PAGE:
Music industry files 8,000 new file-share lawsuits


LONDON -- Record industry trade body the IFPI on Tuesday said it is stepping up the fight against copyright theft as it revealed legal actions against thousands of music file sharers across the world.

The IFPI said there are more than 8,000 new cases in 17 countries including the first-ever cases against illegal file-sharing in South America and Eastern Europe, two of the globe's biggest markets.

A total of more than 13,000 legal actions have now been launched outside the U.S., the IFPI stated.

Legal actions are hitting users in Brazil, Latin America's largest market, where more than one billion music tracks were illegally downloaded last year. The territory has seen record company revenues nearly halved over a five-year period, dropping to $394.2 million last year from $724.7 million in 2000, the IFPI said.

The cases are being brought by ABPD, IFPI's Brazilian affiliate.

Mexico and Poland also are seeing legal action for the first time, while a another 14 countries have launched fresh lawsuits against illegal file-sharers.

More than 2,300 people already have paid the price for illegally file-sharing copyrighted material, with average legal settlements of 2,420 euros ($3,035), according to IFPI research.

The present wave of actions -- a combination of criminal and civil suits -- are aimed at "uploaders," people who have put hundreds or thousands of copyrighted songs onto Internet file-sharing networks and offered them to millions of people worldwide without permission from the copyright owners.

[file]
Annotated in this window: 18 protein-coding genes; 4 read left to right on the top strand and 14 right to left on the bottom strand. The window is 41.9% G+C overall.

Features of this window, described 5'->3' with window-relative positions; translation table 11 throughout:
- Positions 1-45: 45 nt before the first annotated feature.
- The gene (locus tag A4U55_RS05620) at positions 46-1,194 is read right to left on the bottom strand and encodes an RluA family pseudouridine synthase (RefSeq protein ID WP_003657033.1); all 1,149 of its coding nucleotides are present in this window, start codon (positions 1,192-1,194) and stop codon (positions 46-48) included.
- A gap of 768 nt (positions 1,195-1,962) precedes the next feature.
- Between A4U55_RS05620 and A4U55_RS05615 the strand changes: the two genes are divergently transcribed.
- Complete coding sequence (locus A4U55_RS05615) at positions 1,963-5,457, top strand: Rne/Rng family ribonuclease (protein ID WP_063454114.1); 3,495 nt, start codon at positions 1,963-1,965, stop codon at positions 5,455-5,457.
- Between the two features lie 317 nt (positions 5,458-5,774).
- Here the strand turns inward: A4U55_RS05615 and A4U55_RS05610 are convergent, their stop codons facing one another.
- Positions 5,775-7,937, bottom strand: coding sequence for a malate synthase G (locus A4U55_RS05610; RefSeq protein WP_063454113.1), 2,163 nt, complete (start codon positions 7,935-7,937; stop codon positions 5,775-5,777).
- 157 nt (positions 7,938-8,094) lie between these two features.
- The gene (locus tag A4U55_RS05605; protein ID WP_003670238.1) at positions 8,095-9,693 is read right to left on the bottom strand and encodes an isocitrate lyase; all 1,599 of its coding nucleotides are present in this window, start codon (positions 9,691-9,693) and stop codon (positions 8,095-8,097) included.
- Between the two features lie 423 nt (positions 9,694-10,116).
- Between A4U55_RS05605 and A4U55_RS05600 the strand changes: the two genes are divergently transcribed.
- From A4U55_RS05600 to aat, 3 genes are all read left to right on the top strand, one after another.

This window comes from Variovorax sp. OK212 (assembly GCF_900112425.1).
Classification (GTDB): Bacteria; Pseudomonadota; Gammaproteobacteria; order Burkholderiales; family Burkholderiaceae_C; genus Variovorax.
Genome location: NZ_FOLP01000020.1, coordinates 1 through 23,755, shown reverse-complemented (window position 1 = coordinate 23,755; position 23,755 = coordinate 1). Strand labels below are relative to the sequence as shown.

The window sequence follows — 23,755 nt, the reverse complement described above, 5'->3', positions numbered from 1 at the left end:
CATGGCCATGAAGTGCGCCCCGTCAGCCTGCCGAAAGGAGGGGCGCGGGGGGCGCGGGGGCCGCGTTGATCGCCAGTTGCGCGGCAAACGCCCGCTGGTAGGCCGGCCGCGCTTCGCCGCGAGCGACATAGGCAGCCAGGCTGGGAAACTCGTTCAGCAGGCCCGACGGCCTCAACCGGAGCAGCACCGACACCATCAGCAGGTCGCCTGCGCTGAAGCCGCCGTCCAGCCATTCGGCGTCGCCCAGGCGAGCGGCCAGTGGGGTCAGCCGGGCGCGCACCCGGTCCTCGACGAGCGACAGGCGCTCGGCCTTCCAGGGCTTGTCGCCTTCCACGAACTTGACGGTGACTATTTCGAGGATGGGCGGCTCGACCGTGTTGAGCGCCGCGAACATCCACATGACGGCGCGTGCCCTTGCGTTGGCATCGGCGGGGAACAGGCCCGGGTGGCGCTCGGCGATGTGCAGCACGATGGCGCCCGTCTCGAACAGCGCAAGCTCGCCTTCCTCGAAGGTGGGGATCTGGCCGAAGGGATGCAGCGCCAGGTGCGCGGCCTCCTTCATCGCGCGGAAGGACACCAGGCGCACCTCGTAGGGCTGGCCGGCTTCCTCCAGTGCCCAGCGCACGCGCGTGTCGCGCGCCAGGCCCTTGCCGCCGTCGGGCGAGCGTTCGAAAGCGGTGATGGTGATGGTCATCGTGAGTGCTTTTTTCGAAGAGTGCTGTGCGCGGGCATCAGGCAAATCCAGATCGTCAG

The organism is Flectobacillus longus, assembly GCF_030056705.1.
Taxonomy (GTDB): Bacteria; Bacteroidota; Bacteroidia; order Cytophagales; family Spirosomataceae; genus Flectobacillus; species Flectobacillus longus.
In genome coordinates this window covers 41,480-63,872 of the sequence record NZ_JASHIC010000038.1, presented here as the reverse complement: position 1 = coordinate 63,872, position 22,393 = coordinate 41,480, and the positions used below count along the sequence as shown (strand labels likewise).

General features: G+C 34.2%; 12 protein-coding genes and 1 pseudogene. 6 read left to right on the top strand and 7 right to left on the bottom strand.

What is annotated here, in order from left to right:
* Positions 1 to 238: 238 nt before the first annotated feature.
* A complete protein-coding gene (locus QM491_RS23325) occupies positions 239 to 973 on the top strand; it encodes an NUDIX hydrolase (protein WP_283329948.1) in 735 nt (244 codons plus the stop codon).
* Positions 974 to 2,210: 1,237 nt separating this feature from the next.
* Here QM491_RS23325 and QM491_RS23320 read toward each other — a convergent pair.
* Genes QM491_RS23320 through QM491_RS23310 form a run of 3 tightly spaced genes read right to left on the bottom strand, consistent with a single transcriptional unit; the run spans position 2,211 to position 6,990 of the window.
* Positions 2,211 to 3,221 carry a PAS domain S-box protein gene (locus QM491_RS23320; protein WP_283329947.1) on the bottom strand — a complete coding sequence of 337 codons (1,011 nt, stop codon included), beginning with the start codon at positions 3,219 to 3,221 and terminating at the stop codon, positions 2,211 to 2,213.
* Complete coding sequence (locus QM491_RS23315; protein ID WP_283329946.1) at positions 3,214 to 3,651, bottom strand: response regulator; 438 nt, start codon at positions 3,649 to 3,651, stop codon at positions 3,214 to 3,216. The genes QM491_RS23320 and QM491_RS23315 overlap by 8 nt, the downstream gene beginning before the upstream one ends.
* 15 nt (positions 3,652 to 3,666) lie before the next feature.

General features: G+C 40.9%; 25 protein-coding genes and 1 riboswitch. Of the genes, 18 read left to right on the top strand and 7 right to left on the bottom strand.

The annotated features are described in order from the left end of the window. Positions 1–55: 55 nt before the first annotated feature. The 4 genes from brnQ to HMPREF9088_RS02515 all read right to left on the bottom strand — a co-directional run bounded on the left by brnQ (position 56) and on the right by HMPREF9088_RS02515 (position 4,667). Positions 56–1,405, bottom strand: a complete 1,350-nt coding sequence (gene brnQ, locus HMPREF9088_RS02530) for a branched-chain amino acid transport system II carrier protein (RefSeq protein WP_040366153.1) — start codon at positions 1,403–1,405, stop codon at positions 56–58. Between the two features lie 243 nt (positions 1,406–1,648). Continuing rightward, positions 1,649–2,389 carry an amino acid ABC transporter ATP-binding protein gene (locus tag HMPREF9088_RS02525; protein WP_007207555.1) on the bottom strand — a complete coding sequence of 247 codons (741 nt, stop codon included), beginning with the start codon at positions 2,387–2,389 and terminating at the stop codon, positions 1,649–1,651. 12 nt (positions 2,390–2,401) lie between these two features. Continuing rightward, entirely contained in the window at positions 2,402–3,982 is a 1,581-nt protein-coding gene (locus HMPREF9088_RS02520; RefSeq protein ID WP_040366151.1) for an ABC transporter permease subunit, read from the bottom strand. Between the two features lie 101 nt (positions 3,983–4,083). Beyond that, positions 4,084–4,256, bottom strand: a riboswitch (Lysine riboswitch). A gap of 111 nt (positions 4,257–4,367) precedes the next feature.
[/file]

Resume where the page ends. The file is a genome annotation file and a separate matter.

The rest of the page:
Major unauthorized P2P services include BitTorrent, eDonkey, DirectConnect, Gnutella, Limewire, SoulSeek and WinMX.

The actions are being taken in Argentina, Austria, Brazil, Denmark, Finland, France, Germany, Hong Kong, Iceland, Ireland, Italy, Mexico, the Netherlands, Poland, Portugal, Singapore and Switzerland.

IFPI chairman and chief executive John Kennedy said in a statement that the legal options open to consumers are myriad now and, as a result, there are no excuses for illegal music file-sharing.

"Yet some people continue to consume their music illegally, refusing to respect the creative work of artists, songwriters and record producers," Kennedy said. "As a result, we reluctantly continue with our legal actions and today sees the latest escalation of that campaign to show that file-sharing copyrighted music does carry real legal risks -- apart from the risks to privacy and the risks from spyware and viruses."

The new wave of lawsuits comes at a time of significant change in the legal landscape for P2P networks, which has been witness to a series of court judgments across the world establishing the liability of P2P operators.